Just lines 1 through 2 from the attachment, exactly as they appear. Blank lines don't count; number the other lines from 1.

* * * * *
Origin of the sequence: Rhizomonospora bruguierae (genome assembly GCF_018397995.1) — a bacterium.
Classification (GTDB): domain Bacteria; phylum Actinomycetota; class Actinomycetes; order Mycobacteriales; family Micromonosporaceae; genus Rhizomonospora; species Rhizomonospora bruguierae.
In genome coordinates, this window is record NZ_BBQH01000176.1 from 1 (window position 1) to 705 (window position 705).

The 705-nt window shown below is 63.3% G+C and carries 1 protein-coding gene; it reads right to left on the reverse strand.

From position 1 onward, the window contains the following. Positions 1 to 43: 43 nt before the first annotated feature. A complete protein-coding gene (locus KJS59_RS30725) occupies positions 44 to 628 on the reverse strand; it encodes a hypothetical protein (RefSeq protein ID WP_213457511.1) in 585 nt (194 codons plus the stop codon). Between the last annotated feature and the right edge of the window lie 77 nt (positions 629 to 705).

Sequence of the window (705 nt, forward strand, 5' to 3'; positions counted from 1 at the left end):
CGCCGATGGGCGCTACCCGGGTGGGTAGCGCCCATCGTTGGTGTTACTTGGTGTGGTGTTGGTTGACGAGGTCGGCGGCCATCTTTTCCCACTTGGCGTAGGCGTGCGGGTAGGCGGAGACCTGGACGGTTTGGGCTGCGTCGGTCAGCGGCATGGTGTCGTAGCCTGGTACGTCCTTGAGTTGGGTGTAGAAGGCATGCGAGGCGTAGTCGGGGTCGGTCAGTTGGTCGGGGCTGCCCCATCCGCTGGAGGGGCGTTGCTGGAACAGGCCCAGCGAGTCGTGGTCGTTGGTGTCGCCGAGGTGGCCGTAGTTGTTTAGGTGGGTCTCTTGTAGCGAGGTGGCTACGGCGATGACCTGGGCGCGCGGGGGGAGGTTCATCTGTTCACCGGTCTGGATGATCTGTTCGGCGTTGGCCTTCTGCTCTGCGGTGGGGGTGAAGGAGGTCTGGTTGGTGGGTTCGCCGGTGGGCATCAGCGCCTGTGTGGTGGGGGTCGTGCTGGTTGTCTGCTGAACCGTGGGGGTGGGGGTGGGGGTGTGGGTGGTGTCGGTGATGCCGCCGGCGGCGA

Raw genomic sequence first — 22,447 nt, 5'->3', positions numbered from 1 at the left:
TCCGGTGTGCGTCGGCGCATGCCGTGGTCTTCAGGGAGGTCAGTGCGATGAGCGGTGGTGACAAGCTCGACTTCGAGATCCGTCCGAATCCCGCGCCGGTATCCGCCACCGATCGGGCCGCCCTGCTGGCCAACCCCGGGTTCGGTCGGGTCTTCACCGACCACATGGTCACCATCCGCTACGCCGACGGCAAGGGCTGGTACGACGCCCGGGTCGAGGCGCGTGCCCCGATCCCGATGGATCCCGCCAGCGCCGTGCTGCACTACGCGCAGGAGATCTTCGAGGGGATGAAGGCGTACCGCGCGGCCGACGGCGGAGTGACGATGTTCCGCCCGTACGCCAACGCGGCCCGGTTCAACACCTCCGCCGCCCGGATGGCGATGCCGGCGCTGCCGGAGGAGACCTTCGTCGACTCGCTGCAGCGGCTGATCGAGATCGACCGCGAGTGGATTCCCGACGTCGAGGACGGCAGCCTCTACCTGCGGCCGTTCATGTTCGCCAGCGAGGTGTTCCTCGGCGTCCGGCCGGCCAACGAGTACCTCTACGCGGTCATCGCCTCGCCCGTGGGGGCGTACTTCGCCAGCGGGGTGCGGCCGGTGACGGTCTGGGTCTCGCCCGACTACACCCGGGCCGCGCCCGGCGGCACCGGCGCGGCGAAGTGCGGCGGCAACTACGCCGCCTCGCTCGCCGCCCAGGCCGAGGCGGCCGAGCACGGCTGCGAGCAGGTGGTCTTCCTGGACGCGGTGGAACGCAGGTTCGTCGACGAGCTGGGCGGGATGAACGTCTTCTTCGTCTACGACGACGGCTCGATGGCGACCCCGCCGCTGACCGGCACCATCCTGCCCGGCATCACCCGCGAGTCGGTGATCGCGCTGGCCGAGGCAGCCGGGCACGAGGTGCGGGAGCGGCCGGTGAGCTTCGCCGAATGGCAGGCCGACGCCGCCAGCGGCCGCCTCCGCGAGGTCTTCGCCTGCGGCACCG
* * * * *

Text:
Origin of the sequence: Rhizomonospora bruguierae (genome assembly GCF_018397995.1) — a bacterium.
Classification (GTDB): domain Bacteria; phylum Actinomycetota; class Actinomycetes; order Mycobacteriales; family Micromonosporaceae; genus Rhizomonospora; species Rhizomonospora bruguierae.